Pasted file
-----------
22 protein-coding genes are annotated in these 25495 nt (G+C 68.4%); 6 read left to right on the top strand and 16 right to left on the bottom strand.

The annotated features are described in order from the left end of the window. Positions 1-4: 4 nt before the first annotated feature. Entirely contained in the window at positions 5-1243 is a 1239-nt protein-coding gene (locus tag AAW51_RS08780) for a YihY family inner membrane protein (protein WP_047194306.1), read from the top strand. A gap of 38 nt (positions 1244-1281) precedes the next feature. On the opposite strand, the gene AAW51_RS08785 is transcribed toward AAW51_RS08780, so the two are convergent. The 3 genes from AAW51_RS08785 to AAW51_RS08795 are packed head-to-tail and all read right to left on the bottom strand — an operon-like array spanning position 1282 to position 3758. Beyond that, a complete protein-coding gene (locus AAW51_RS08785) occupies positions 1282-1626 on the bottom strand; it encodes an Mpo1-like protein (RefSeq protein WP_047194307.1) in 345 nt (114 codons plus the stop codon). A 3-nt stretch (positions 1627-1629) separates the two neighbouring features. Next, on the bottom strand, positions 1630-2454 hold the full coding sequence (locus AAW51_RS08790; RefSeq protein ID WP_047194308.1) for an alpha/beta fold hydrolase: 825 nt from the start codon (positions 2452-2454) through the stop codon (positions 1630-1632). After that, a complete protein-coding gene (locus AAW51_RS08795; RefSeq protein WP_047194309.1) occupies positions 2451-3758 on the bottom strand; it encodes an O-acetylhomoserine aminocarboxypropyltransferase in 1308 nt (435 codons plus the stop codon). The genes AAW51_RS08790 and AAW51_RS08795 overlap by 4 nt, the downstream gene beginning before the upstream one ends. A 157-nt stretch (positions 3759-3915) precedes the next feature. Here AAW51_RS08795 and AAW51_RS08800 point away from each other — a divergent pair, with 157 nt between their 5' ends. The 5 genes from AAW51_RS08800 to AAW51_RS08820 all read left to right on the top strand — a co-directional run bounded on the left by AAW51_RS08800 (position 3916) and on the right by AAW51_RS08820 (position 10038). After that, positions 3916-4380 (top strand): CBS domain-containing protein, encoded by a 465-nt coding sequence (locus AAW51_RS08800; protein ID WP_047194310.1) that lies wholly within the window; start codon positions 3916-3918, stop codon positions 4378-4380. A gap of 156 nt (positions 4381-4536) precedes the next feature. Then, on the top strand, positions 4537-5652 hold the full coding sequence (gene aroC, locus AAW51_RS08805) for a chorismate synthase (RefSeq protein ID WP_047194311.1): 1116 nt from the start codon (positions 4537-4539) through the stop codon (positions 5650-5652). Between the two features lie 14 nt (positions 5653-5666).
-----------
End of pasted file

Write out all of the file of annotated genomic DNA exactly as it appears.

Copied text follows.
22 protein-coding genes are annotated in these 25495 nt (G+C 68.4%); 6 read left to right on the top strand and 16 right to left on the bottom strand.

The annotated features are described in order from the left end of the window. Positions 1-4: 4 nt before the first annotated feature. Entirely contained in the window at positions 5-1243 is a 1239-nt protein-coding gene (locus tag AAW51_RS08780) for a YihY family inner membrane protein (protein WP_047194306.1), read from the top strand. A gap of 38 nt (positions 1244-1281) precedes the next feature. On the opposite strand, the gene AAW51_RS08785 is transcribed toward AAW51_RS08780, so the two are convergent. The 3 genes from AAW51_RS08785 to AAW51_RS08795 are packed head-to-tail and all read right to left on the bottom strand — an operon-like array spanning position 1282 to position 3758. Beyond that, a complete protein-coding gene (locus AAW51_RS08785) occupies positions 1282-1626 on the bottom strand; it encodes an Mpo1-like protein (RefSeq protein WP_047194307.1) in 345 nt (114 codons plus the stop codon). A 3-nt stretch (positions 1627-1629) separates the two neighbouring features. Next, on the bottom strand, positions 1630-2454 hold the full coding sequence (locus AAW51_RS08790; RefSeq protein ID WP_047194308.1) for an alpha/beta fold hydrolase: 825 nt from the start codon (positions 2452-2454) through the stop codon (positions 1630-1632). After that, a complete protein-coding gene (locus AAW51_RS08795; RefSeq protein WP_047194309.1) occupies positions 2451-3758 on the bottom strand; it encodes an O-acetylhomoserine aminocarboxypropyltransferase in 1308 nt (435 codons plus the stop codon). The genes AAW51_RS08790 and AAW51_RS08795 overlap by 4 nt, the downstream gene beginning before the upstream one ends. A 157-nt stretch (positions 3759-3915) precedes the next feature. Here AAW51_RS08795 and AAW51_RS08800 point away from each other — a divergent pair, with 157 nt between their 5' ends. The 5 genes from AAW51_RS08800 to AAW51_RS08820 all read left to right on the top strand — a co-directional run bounded on the left by AAW51_RS08800 (position 3916) and on the right by AAW51_RS08820 (position 10038). After that, positions 3916-4380 (top strand): CBS domain-containing protein, encoded by a 465-nt coding sequence (locus AAW51_RS08800; protein ID WP_047194310.1) that lies wholly within the window; start codon positions 3916-3918, stop codon positions 4378-4380. A gap of 156 nt (positions 4381-4536) precedes the next feature. Then, on the top strand, positions 4537-5652 hold the full coding sequence (gene aroC, locus AAW51_RS08805) for a chorismate synthase (RefSeq protein ID WP_047194311.1): 1116 nt from the start codon (positions 4537-4539) through the stop codon (positions 5650-5652). Between the two features lie 14 nt (positions 5653-5666).